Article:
Problems of Minorities at Majority Institutions: A Student’s Perspective
The hardest burden that a minority student at a majority institution has to bear is the alienation felt when one realizes that few share one’s point of view. It is not the academic competition that one faces, since one also competes with the brightest students in the country when enrolled at Howard or Meharry; rather it is that of being different and misunderstood It is that self-esteem and self-respect are repeatedly challenged on a racial basis, as well as on a personal basis. There is repeated challenge in all conceivable situations from the first day of med school, when your white lab partner wonders aloud whether one has to keep the same partner throughout the year, until graduation when one sees fewer black classmates than were there on the first day. The challenge is internal as well as external. One is forced into a long “Are you who you think you are?” period and there is little help around to see you through. Many times in the process you want to give up and say that you tried, but more often, fortunately, you try harder and keep going.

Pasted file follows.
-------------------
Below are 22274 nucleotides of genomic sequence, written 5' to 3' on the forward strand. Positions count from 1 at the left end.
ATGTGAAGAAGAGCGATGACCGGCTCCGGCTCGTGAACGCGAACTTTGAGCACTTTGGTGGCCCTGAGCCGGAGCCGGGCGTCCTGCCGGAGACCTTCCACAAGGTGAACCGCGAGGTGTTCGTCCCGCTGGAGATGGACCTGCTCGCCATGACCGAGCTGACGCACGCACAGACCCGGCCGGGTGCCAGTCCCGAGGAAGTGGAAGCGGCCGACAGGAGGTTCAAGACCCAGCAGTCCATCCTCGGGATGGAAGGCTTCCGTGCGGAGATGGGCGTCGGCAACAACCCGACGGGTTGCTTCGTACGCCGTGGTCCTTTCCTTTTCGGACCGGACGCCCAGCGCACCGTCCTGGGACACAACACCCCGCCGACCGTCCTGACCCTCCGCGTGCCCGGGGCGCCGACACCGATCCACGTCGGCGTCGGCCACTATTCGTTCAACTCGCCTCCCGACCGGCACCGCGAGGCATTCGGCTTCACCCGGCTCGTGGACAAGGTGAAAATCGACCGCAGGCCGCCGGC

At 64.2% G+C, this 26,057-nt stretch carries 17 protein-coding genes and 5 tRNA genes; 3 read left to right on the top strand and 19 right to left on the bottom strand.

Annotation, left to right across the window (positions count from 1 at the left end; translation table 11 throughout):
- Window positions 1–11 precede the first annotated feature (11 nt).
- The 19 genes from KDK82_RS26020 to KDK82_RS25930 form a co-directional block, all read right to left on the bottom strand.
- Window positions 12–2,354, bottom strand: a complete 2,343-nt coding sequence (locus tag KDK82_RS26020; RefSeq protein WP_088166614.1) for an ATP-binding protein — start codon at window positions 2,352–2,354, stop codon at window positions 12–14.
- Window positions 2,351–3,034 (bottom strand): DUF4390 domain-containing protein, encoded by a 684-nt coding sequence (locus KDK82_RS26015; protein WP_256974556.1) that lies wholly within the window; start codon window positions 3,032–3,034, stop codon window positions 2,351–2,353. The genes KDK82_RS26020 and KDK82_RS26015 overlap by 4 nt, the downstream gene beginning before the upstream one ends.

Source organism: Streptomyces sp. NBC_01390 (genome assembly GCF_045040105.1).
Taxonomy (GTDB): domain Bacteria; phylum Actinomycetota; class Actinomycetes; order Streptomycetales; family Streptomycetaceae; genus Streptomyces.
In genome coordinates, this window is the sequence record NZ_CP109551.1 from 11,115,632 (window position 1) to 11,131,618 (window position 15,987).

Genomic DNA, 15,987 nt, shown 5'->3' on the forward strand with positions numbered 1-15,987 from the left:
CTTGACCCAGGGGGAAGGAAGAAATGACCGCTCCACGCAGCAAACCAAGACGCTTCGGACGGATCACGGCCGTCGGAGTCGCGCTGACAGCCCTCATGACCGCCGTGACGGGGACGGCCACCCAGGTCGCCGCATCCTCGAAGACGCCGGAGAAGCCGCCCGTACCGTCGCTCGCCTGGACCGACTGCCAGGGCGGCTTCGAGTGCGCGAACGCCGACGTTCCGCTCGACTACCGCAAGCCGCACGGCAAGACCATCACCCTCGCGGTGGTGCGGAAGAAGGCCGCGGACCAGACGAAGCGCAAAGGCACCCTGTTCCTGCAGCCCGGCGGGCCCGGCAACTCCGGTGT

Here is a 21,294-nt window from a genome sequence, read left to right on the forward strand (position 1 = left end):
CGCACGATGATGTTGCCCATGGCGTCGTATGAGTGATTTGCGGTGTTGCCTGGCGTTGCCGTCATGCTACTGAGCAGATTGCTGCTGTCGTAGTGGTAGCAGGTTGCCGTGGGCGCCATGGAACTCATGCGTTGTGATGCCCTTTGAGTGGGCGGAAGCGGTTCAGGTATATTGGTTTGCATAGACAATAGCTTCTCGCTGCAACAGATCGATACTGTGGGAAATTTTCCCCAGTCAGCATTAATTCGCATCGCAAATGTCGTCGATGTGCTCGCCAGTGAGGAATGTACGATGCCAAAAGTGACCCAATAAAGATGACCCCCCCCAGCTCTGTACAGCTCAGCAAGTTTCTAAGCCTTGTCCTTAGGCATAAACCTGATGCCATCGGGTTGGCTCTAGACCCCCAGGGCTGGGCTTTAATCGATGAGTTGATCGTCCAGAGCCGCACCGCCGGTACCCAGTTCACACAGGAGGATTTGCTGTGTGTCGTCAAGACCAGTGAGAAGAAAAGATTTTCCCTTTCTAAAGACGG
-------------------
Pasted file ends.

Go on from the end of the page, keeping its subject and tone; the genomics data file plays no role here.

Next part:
KeywordsMedical Student Minority Student Black Student White Coat American Medical College
Unable to display preview. Download preview PDF.
- Association of American Medical Colleges, Division of Students Studies. First-year U.S. minority and foreign student enrollments, 1974.Google Scholar
- Association of American Medical Colleges. Fall enrollment questionnaire: Students in 114 U.S. medical schools, 1975.Google Scholar
- Journal of the American Medical Association, 1975, 234, 1339.Google Scholar